EXCLUSIVE – October saw a plethora of new credit cards. From traditional banks such as HSBC releasing its Premier World Elite Mastercard Credit Card, to ride-share app Uber’s first foray into the market, it seems like everyone is interested in launching a new credit card promising to deliver what the other doesn’t.
The distinction each one of these credit cards is promising has to do with that card’s cashback and rewards.
In fact, last week during the Money 20/20 conference in Las Vegas, the topic of cashback and rewards was one of the key discussions among both fintechs and tradition financial institutions.
“Our rewards system is tailored to our users’ lifestyle and needs,” Judy Zhu, business development at Uber told Bank Innovation. “We’ve gathered a tremendous amount of information from our Uber consumers, so we understand what they want.”
Uber’s card, which is powered by Visa and made in collaboration with Barclays Bank, will go live on Thursday this week.
“The idea behind what our consumer wants online and offline in regard to their Uber experience was something we looked at to create this tailored rewards system,” Zhu said.
The card has 4% cash back on restaurants and UberEATS; 3% back on hotels and airfare, 2% back on retail and online purchase including Uber rides, and 1% back on everything else.
Menlo Park, California -based startup Deserve’s CEO and Founder Kalpesh Kapadia, resonated a similar sentiment when it came to adjusting the rewards to the consumer’s wants, telling Bank Innovation that the company’s eponymous card Deserve Pro, launched two weeks ago, has a rewards system that’s “relevant” to its users (predominantly between the age of 18-29).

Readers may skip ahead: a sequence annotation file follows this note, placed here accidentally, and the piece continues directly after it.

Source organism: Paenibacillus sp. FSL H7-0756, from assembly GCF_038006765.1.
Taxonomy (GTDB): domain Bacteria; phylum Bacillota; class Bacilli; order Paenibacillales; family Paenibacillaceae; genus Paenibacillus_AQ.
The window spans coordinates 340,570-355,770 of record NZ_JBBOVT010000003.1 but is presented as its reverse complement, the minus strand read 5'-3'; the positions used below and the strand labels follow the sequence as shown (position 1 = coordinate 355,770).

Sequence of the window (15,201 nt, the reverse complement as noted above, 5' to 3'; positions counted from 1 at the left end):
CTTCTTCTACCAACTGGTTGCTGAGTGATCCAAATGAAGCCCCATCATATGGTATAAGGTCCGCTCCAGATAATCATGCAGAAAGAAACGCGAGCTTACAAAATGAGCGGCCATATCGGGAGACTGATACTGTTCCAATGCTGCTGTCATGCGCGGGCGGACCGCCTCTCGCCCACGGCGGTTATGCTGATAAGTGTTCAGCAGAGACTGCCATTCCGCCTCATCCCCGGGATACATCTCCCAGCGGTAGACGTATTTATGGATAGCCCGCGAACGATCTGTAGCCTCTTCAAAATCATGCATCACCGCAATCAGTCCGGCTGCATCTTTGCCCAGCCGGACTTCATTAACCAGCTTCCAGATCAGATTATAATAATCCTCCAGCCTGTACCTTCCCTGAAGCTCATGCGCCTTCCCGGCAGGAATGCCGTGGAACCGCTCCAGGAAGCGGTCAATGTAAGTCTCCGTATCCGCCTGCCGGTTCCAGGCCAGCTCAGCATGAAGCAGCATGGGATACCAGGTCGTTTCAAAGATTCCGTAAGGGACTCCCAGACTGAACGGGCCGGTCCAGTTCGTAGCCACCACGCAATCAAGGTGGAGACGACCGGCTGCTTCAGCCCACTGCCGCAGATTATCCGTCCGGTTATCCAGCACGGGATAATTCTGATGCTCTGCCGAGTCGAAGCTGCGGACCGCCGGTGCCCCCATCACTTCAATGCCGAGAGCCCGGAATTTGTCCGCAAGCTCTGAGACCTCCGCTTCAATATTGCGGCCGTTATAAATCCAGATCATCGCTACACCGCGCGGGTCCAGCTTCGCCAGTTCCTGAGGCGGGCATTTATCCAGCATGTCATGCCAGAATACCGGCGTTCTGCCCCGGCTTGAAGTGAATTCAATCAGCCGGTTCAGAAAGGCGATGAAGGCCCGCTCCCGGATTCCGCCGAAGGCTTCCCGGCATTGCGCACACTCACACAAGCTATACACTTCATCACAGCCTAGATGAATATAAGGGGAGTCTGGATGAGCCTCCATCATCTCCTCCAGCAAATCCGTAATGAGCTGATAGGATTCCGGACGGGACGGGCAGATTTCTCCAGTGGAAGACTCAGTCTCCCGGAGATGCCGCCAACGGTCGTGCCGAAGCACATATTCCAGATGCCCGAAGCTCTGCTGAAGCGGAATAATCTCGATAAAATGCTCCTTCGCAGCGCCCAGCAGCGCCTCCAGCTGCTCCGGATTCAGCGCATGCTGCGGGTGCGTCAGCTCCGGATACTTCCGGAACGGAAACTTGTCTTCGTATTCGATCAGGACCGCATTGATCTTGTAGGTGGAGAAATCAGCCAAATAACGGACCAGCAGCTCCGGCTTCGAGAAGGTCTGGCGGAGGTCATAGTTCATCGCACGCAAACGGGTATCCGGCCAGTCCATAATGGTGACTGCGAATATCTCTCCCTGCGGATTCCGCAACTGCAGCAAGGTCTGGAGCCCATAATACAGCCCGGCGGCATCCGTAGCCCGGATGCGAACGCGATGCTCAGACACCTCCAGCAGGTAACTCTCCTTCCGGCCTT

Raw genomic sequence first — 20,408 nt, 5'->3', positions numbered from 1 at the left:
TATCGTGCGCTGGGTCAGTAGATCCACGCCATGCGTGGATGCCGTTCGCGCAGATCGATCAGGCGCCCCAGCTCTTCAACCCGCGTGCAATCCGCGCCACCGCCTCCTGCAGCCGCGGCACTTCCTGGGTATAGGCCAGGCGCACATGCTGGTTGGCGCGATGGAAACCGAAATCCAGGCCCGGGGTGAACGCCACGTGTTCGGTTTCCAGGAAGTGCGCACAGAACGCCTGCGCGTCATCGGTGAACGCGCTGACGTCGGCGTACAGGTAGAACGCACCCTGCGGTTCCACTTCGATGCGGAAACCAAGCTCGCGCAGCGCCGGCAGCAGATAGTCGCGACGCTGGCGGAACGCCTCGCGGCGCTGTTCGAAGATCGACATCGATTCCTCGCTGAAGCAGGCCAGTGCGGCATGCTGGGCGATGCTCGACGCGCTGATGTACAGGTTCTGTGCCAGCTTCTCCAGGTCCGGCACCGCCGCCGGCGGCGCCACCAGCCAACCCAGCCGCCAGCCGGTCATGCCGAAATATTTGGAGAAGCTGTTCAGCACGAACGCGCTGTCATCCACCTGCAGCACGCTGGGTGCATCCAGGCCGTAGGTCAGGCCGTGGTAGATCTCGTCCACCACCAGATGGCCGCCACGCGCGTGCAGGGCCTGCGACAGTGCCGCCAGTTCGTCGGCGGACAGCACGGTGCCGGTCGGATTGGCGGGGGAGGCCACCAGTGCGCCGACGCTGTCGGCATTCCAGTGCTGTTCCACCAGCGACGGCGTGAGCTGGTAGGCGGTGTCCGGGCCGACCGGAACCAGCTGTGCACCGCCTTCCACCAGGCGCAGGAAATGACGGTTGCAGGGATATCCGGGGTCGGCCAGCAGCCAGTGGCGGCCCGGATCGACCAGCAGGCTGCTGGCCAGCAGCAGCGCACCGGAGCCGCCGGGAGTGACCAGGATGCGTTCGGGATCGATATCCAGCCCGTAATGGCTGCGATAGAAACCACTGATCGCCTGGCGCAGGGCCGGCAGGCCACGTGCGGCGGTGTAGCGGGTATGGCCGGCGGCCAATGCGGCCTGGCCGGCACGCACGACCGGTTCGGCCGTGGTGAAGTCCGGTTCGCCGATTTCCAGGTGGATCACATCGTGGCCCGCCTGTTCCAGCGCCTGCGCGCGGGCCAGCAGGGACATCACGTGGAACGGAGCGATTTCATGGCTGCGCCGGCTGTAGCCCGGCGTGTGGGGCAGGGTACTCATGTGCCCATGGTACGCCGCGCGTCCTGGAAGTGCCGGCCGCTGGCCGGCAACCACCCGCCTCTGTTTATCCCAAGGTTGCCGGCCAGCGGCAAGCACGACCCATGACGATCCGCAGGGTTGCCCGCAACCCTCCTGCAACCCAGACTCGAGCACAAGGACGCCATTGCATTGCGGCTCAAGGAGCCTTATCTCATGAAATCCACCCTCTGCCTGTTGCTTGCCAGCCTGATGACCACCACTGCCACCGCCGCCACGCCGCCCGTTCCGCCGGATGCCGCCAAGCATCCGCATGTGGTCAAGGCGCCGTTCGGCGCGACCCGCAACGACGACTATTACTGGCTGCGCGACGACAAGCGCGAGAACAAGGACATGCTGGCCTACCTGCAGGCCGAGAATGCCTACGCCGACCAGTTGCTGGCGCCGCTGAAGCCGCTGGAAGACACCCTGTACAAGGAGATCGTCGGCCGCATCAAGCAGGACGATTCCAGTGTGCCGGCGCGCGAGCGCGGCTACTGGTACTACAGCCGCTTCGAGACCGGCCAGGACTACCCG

“Discover Card has a reward tied to BJs [grocery chain], but that’s not a place a lot of millennials are going to spend their money,” Kapadia told Bank Innovation.
So, Deserve formed a rewards system that Kapadia refers to as 1-2-3.
Users get 1% cash back on all purchases, 2% cash back on restaurant purchases (with a $500 cap) and 3% cash back on travel and experience.
“These are areas where our customer get the most out of their rewards,” he said.
On a closer look, the infatuation with cash and rewards ties back to the discussion of service vs. product, a point stressed on by Accenture Digital Lead for Accenture Financial Services, North America, Michael Abbot when speaking about mega trends driving the payments space at Money 20/20.
Like Abbot, many others agree that the way to woo the customers is by service. This service not only needs to be comprehensive but also easy to use, seamless, and speedy.
Contactless payment technology provider FitPay’s CEO Michael Orlando agrees.
“It’s not just important to the consumer,” Orlando told Bank Innovation. “it’s what they expect.”
In August, FitPay collaborated with Garmin International to bring contactless payment to its latest smartwatch, Vivoactive 3. The feature works for both MasterCard and Visa users.